A month later, Gor resigned as interim director and filed a complaint of retaliation and discrimination with both UH and the federal Equal Employment Opportunity Commission. Gor now works as coordinator of the Institutional Diversity Program of Houston's M.D. Anderson Cancer Center.

In the year since Gor filed her lawsuit, her attorney, Katherine Butler, has attempted in discovery motions to obtain all information the University has pertaining to complaints regarding Wolinsky's alleged discriminatory or abusive behavior.

In July, the University revealed in court documents that Stewart and former College of Technology Dean Bernard McIntrye "spoke to Wolinsky regarding a comment regarding a male intern." In August 2000, current dean Uma Gupta wrote two letters to Wolinsky regarding "complaints of improper conduct" and the college's "standards of conduct."

The University also acknowledged 20 complaints by faculty members, staff members and students of Wolinsky's alleged behavior, including misuse of state mail and telephones, turning out the lights in a women's restroom and verbal harassment.

Clint Stevens, the man chosen for the position which Gor was denied, resigned in early 2000 after making several complaints against Wolinsky. Stevens, who is openly homosexual, claims that Wolinsky repeatedly referred to him as a "pansy." In a July deposition, Wolinsky said it was "possible" he had made such a comment. Stevens, who in September sent a series of scathing e-mails to dozens of people about his alleged mistreatment by Wolinsky and others in the department, has since moved out of Texas.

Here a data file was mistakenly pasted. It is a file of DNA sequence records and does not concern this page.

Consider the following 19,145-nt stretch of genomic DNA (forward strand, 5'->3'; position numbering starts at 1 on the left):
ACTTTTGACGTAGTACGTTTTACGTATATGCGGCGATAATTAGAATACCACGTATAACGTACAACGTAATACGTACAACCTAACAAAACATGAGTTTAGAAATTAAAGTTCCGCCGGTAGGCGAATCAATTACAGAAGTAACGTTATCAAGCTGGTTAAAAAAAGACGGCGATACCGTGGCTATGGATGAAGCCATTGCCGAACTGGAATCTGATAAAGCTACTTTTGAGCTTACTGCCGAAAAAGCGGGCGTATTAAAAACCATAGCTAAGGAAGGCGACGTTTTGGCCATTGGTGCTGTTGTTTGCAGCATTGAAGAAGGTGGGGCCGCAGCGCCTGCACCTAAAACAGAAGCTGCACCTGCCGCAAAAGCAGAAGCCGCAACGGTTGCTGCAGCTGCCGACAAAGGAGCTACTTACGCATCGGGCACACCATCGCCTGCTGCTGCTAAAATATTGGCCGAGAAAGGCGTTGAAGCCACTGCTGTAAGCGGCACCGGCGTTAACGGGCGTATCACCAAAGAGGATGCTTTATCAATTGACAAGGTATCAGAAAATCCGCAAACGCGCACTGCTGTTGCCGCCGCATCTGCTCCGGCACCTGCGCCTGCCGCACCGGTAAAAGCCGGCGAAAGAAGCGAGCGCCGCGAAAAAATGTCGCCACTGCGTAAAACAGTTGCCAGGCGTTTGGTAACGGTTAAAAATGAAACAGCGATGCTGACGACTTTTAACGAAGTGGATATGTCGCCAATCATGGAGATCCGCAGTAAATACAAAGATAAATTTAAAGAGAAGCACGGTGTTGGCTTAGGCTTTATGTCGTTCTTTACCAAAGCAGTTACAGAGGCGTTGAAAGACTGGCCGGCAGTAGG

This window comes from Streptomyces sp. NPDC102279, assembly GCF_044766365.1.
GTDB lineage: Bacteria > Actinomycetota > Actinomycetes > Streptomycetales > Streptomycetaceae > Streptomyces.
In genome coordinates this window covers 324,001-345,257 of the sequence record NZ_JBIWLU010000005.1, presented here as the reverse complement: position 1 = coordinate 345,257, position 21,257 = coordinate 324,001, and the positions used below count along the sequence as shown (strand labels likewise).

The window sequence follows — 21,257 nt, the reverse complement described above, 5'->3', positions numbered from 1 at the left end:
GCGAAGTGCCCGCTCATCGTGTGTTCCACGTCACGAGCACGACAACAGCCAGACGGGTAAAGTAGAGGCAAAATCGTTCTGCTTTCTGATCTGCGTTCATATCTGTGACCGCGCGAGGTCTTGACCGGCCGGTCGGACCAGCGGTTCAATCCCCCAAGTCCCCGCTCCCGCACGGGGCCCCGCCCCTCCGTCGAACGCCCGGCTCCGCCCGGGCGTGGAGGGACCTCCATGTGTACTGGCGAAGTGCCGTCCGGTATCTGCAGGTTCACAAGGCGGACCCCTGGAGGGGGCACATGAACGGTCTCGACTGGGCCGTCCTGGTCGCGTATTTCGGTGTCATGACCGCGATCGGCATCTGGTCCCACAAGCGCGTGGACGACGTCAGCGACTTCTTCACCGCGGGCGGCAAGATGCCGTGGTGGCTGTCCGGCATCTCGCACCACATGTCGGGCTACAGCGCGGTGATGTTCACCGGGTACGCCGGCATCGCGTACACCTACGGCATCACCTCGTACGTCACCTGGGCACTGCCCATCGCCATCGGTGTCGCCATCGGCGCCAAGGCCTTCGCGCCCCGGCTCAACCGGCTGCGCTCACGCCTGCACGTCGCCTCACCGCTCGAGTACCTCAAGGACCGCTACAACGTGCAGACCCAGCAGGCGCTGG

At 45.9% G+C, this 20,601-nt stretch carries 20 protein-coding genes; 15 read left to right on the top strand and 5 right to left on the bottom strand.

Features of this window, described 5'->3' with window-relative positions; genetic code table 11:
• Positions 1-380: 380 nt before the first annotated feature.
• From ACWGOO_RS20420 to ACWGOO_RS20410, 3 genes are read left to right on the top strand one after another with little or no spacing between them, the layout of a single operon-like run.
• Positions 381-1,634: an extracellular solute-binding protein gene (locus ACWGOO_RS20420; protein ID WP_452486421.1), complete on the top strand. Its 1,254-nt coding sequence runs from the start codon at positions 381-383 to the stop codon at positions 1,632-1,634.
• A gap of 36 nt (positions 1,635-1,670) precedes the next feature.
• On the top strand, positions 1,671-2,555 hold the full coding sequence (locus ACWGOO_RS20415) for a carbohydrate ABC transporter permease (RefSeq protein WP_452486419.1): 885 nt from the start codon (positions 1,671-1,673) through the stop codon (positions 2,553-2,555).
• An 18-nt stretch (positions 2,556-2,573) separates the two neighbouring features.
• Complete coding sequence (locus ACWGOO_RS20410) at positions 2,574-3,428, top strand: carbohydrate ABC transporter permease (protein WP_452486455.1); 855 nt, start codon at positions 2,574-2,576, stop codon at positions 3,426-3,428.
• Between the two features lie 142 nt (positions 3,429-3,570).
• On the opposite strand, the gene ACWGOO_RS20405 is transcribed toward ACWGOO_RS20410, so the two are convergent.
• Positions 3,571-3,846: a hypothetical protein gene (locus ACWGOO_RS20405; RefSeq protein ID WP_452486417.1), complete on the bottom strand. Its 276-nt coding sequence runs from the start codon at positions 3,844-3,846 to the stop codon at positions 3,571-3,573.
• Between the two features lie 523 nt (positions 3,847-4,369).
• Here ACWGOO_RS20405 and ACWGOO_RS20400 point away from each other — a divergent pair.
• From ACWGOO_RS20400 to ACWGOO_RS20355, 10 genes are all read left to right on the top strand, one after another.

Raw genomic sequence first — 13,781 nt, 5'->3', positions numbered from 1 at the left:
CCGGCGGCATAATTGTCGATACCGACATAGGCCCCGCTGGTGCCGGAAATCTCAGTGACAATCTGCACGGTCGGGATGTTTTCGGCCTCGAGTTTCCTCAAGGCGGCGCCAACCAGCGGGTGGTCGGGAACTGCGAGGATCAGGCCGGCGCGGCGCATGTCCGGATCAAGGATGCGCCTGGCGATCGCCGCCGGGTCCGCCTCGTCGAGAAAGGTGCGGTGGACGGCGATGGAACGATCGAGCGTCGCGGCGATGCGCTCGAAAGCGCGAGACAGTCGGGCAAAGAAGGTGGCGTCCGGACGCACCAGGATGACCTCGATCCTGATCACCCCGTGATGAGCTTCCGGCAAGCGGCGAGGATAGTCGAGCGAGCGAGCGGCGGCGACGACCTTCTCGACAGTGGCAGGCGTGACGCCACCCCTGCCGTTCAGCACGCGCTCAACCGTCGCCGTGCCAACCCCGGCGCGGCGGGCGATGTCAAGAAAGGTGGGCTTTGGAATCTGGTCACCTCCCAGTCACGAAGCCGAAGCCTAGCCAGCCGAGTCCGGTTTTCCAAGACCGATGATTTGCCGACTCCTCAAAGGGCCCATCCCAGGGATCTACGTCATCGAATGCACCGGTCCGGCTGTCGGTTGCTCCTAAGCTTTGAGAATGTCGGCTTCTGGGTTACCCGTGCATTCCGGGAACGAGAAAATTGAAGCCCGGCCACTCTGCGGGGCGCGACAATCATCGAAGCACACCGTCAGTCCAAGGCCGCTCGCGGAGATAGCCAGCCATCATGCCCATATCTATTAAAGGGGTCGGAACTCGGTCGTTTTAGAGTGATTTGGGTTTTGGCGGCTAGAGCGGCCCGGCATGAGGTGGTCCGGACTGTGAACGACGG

In his deposition, Wolinsky also admits to referring to former faculty member Jenna Anding as "Jenna talia" in front of a group of people, possibly a class.

In its answer to the lawsuit, the University claims it had "legitimate, non-discriminatory reasons" for not hiring Gor for the internship director position, and would have made the same decision regardless of her gender or national origin.

Gor declined to discuss the still-pending litigation. Wolinsky also declined to speak about the specifics of the case, but made a point that since he has been instructed by the University's legal team not to discuss the case, "I'm in a defensive position."